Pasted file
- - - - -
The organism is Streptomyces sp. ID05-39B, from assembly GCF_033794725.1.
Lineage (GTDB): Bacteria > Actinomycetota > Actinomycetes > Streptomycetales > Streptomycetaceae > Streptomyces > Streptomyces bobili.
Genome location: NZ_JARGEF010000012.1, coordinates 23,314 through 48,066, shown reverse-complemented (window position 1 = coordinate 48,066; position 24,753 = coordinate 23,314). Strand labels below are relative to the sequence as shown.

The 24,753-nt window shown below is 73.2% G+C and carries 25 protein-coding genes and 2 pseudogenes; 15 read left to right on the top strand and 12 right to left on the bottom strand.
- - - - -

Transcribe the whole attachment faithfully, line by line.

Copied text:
The organism is Streptomyces sp. ID05-39B, from assembly GCF_033794725.1.
Lineage (GTDB): Bacteria > Actinomycetota > Actinomycetes > Streptomycetales > Streptomycetaceae > Streptomyces > Streptomyces bobili.
Genome location: NZ_JARGEF010000012.1, coordinates 23,314 through 48,066, shown reverse-complemented (window position 1 = coordinate 48,066; position 24,753 = coordinate 23,314). Strand labels below are relative to the sequence as shown.

The 24,753-nt window shown below is 73.2% G+C and carries 25 protein-coding genes and 2 pseudogenes; 15 read left to right on the top strand and 12 right to left on the bottom strand.